I'm Addicted To Dark Romance Novels

Why dark romance has slowly taken over my life.

Revealing Things I Learned About Myself From Reading Dark Romance DNY59, sakkmesterke, Oneinchpunch | Canva

The rise of dark romance on social media has not only gained the attention of many within the online book community but also the scrutiny of many outside of it. Dark romance is characterized by the exploration of complex romantic relationships, which showcase themes of power dynamics, intense emotions, moral uncertainty, and sometimes violence. 

Transgressive fiction author Neda Aria wrote that the backlash to both dark romance and transgressive fiction says more about society at large than it does about the individual. These two genres often challenge the themes that political and societal sensitivities state are to be suppressed and ignored. 


The same sensitivities also misrepresent the psychological impact that these kinds of novels can have on the reader as being unilateral across the board. This is not true for everyone — I, for one, love dark romance and have only seen a positive psychological impact on myself.

Here are 5 things I learned about myself from reading dark romance:

1. Possessiveness isn’t all that toxic … right?

I can count on one hand the number of times a romantic partner showed any semblance of want for me. And maybe this is why I find the idea of possessiveness as a trait in a partner appealing. 

Possessiveness encompasses feelings of being wanted, valued, and safe — positive sentiments that may outweigh the negative connotation of the word. Even in the books I read, the heroines who fight to hold on to their perception of freedom and autonomy eventually reach an understanding with their morally grey partner.

@bailees_bookshelf This rant is brought to you by people who say dark romance books are just spice #BookTok #fyp #foryoupage #darkromance #darkromancebooks #books #reader ♬ original sound - Bailee 📚🧚🏻‍♀️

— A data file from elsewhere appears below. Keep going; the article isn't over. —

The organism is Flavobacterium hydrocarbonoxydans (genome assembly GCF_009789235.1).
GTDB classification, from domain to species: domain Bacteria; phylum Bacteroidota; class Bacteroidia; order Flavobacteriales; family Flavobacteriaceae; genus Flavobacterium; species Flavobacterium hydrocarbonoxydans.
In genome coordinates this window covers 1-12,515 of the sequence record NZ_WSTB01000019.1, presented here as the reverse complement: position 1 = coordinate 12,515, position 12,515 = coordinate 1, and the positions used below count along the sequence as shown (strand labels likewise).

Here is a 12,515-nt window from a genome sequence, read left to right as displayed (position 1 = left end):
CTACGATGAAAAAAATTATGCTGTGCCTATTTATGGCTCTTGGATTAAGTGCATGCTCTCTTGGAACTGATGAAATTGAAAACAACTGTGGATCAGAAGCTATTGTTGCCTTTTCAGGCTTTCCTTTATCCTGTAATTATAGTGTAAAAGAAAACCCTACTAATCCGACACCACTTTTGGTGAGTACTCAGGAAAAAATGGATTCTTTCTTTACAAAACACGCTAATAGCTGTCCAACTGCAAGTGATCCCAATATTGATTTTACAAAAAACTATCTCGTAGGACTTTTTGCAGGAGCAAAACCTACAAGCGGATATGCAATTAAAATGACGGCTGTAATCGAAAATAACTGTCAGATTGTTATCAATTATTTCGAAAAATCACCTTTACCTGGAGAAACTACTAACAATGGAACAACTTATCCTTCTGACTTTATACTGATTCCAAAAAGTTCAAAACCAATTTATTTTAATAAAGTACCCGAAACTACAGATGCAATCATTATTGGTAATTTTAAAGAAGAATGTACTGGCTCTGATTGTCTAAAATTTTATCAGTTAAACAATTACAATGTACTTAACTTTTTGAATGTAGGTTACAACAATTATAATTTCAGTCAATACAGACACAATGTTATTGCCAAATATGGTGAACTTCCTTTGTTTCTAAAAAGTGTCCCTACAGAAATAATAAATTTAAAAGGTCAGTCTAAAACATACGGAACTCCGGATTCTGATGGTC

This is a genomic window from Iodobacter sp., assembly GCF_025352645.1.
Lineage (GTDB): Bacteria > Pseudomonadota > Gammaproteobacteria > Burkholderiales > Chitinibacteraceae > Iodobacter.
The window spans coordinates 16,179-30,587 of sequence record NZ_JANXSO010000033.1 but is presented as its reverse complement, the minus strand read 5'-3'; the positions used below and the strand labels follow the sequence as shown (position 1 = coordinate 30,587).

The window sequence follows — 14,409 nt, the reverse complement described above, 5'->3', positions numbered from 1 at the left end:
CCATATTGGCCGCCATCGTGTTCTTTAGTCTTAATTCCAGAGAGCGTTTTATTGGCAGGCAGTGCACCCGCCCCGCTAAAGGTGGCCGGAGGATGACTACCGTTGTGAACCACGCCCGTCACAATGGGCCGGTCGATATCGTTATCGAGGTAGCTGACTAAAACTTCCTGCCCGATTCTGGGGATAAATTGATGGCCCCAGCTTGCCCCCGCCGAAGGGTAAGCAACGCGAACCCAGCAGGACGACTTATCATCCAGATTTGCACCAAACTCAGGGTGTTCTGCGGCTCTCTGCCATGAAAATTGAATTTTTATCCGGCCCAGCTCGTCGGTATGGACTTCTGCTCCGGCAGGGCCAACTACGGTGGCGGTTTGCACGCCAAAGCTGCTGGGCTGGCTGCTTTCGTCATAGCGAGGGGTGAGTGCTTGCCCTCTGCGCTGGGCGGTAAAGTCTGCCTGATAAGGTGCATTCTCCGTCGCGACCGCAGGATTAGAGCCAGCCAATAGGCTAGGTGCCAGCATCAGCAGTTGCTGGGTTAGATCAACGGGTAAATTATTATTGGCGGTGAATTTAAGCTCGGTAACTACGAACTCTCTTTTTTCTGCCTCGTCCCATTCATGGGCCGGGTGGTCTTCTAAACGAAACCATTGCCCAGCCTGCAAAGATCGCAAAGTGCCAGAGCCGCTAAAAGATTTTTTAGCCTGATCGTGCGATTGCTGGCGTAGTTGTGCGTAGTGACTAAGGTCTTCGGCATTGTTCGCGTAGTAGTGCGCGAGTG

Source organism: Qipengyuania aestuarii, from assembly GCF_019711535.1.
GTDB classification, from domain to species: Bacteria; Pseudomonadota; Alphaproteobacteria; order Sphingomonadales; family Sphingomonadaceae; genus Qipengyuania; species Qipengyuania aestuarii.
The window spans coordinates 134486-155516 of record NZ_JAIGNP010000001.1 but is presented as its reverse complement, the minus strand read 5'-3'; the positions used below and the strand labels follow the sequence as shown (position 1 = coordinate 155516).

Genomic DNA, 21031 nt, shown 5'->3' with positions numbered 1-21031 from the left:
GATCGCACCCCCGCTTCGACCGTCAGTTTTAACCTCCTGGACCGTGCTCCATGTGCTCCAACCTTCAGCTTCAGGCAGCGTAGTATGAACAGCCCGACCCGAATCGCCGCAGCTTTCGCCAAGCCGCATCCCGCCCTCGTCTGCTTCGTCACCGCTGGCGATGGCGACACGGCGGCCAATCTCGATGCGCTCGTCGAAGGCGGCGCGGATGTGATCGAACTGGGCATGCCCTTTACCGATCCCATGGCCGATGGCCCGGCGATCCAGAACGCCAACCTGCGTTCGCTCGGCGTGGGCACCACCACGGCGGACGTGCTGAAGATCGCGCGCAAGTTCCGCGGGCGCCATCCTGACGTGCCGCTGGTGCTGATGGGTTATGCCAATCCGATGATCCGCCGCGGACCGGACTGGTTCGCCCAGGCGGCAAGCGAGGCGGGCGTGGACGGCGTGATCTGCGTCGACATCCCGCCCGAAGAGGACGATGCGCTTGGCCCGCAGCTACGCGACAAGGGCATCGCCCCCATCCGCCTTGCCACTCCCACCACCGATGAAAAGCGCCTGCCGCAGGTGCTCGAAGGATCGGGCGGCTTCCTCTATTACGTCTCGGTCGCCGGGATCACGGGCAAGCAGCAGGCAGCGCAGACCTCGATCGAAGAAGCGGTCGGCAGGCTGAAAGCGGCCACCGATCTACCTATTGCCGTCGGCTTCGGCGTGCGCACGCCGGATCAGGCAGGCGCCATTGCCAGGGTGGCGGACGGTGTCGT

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2. Let's talk about consensual non-consent

If you’re familiar with popular titles in dark romance, you probably have heard of the highly controversial and commonly banned novel, Haunting Adeline by H.D. Carlton. The morally gray main male character Zade Meadows first catches a glimpse of Adeline Riley through the window of a bookstore. Less than a quarter of the book goes back and forth from Adeline and Zade’s POV as Zade stalks Adeline and slowly invades her life. (And before you get worked up, the ones who have a fierce dislike of Zade are also the ones who binge-watched You on Netflix and romanticized Joe.)

Zade is one of the most worshipped fictional men on BookTok. You might find it surprising to learn that the consensus of stan-ship has nothing to do with stalking and everything to do with his day job of dismantling sex trafficking rings. Should that excuse his stalking or make it okay? No … but again, Joe from You. Through this realization, I fell into a rabbit hole of similar novels that take it a step further into consensual-non-consent.


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3. The "toxic" relationship label is overused

Labeling a relationship as toxic sounds to me like a tactic used by a father who’s the town pastor. It’s a label given to your relationship by an outside opinion. But, there’s an intensity that comes with these types of relationships where an emotional connection and intimacy can be all-consuming. Does the abuser apologizing make the abuse OK? Absolutely not. The point is to communicate before things escalate to that point. 

Take possessiveness, for example. In a perfect world, if a partner explained to me where the possessiveness was coming from, it could become a discussion for clarity. (Again, I stress, in a perfect world.)

4. Everyone is deserving of love

Love, as an umbrella concept, can be applied to everyone and everything with little to no attachment. There are more criteria attached to the love given directly to another person. Whether it’s money, behavior, career, or personality … you don’t love love just anyone Harley Quinn could love a loon like Joker; Adeline could love Zade. Fiction has been telling us for a long time that everyone is deserving of love.


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5. Red flags are green flags?

If I don’t judge your kinks, you can’t judge mine. The new things that I’ve been bold enough to try in the bedroom have been largely in part due to the way the female characters experience during the novel. And before you remind me that it’s fiction, it’s not real, and it’s romanticized on purpose, I know for a fact there's truth behind it. Paranormal dark romance author @katewritebooks explained the extensive research she had to do for a sex scene involving three men. Logistically, there are so many possibilities, but the hyper-specific scene she wrote wasn't randomly plucked out of thin air.

Don't judge a reader who has only consumed dark romance. The scrutiny that the genre faces feels eerily similar to the scrutiny that comes with liking an artist like Taylor Swift. Okay, that might be reaching — but people will hate on you for enjoying just about anything. 


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Monica Robles is a California-based writer and an editorial intern for YourTango.